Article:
Is it parochial to focus on Arab Christians in this moment of wider hope for the Middle East? Not necessarily, because an equitable society is one where its total represents the sum of its different components - and Arab Christians remain one vibrant, historical component of this larger Arab whole. Only last month, ordinary Egyptian Muslims showed up at Christmas masses or candlelit vigils outside Egyptian churches and formed human shields against any terrorism that might target Egyptian Coptic Christians.
Anba Morcos of Alexandria commented in his sermon that he had never seen such a degree of solidarity between Muslims and Christians and added - with a some overstatement, perhaps - that the bombing of the Coptic Al-Qidissein Church was like an aqua regia solution that would “assay the metal of the Egyptian people and reveal their golden nature”.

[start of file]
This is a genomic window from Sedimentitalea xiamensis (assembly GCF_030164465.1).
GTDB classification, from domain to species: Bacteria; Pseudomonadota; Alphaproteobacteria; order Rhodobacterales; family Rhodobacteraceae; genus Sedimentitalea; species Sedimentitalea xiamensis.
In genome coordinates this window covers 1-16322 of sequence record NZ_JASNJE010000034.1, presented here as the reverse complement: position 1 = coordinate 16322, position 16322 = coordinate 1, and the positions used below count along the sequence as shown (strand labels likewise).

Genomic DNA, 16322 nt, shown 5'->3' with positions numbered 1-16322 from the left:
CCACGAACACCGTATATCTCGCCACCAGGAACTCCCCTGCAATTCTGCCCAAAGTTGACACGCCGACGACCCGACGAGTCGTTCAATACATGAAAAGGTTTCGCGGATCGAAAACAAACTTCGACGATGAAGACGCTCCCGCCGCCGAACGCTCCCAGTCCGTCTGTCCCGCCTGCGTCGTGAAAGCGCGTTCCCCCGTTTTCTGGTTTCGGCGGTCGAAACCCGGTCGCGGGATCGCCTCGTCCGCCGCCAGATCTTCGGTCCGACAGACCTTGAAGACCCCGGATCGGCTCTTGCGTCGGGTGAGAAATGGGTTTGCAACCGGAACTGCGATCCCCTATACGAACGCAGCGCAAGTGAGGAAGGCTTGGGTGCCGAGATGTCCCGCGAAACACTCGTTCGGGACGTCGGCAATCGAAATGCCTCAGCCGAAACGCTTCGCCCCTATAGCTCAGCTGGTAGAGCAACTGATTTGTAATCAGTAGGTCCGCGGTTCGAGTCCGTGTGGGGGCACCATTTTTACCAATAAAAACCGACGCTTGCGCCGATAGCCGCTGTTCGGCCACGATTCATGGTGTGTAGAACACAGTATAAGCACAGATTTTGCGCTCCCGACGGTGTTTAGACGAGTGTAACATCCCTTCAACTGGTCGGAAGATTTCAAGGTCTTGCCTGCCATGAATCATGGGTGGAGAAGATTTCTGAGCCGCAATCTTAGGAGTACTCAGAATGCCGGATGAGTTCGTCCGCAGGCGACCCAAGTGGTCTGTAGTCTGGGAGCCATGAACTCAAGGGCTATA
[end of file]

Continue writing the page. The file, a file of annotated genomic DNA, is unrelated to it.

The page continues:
Such pious thoughts were not shared by Romel Hawal from Habbaniya in Al-Anbar province of Iraq, who lamented the empty Mary Queen of Peace Church in his hometown earlier this month and added: “When I come here, I feel pain. I don’t think it will ever be back again like it was, when we had a beautiful garden.”
Yet despite the many concerns over the future shared by Arab Christians, I remain convinced that the majority of ordinary Arab men and women - whether Christians, Sunnis, Shi’is, Kurds, or Druze - are inherently decent and pacific people who are willing to co-exist with their neighbours. From where I sit in Europe, the predominant Arab mentality has in past decades appeared captive to the psychological cost of political or religious repression and has often succumbed to an immobilising fear when it comes to acting or thinking for itself. A sense of victimhood has often arrested forward movement within societies that have instead resorted to identifying scapegoats to explain away their own ills or failures, or even to justify the brutality of their regimes. One side-effect of Bismarck’s divide et impera - divide and rule - has been to scapegoat indigenous Christians, in particular, as fifth columnists.